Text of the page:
Wood Duck

Wood Duck
from

by

metal engraving/etching
By J. J. Audubon.

text from the plate

Summer or Wood Duck.

Anas sponsa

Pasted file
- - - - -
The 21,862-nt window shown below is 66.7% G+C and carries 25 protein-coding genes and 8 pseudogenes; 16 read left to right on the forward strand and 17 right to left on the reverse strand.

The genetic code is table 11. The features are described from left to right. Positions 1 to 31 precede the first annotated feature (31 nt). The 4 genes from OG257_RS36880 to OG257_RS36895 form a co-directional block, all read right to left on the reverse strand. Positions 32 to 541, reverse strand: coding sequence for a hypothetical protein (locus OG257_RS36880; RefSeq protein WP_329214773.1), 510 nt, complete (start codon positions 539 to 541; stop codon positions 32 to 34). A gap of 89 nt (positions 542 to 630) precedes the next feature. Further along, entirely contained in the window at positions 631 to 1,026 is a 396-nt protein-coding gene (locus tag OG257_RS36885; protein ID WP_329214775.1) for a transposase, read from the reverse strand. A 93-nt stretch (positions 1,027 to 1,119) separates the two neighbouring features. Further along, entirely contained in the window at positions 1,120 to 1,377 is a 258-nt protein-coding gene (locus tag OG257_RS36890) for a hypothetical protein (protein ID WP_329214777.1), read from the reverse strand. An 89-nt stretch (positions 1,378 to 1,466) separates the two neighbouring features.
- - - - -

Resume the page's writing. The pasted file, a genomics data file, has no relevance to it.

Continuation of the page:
"I never knew one of these birds to form a nest on the ground, or on the branches of a tree. They appear at all times to prefer the hollow broken portion of some large branch, the hole of our largest woodpecker ... or the deserted retreat of the fox-squirrel; and I have frequently been surprised to see them go in and out of a hole of any one of these, when their bodies while on wing seemed to be nearly half as large again as the aperture within which they had deposited their eggs. ... If the nest is placed immediately over the water, the young, the moment they are hatched, scramble to the mouth of the hole, launch into the air with their little wings and feet spread out, and drop into their favorite element; but wherever their birth-place is at some distance from it, the mother carries them to it one by one in her bill, holding them so as not to injure their yet tender frame. On several occasions, however, when the hole was thirty, forty, or more yards from a bayou or other piece of water, I observed that the mother suffered the young to fall on the grasses and dried leaves beneath the tree, and afterwards led them directly to the nearest edge of the next pool or creek."